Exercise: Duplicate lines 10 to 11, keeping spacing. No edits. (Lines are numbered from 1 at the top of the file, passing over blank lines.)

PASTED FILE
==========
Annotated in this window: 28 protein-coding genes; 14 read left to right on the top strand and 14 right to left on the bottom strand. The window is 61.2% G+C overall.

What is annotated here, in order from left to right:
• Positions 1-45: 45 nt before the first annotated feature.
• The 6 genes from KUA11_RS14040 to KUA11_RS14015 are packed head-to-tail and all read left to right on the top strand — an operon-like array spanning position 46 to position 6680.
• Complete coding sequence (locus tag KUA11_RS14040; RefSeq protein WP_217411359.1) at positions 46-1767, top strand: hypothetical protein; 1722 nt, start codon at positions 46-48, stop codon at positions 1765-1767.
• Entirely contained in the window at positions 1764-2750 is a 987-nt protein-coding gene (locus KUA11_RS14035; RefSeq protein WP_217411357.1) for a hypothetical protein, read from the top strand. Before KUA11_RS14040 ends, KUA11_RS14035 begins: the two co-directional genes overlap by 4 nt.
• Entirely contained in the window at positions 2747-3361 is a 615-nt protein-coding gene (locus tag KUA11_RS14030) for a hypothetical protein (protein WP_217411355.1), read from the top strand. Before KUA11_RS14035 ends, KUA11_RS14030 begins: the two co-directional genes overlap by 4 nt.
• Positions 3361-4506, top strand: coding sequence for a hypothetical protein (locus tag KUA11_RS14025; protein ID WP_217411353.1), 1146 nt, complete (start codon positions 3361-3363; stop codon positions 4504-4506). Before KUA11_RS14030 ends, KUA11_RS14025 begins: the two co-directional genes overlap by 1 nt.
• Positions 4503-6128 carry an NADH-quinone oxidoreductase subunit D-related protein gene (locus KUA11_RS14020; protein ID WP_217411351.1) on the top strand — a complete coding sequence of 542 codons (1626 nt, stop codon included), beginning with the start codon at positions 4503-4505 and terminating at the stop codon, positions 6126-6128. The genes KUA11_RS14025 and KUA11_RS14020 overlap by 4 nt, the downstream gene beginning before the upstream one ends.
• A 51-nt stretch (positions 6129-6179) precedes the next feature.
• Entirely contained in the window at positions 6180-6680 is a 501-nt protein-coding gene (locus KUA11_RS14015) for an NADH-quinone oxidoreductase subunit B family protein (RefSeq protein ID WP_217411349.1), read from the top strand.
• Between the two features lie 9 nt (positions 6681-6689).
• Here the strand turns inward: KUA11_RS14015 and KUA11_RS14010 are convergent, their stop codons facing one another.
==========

• A 51-nt stretch (positions 6129-6179) precedes the next feature.
• Entirely contained in the window at positions 6180-6680 is a 501-nt protein-coding gene (locus KUA11_RS14015) for an NADH-quinone oxidoreductase subunit B family protein (RefSeq protein ID WP_217411349.1), read from the top strand.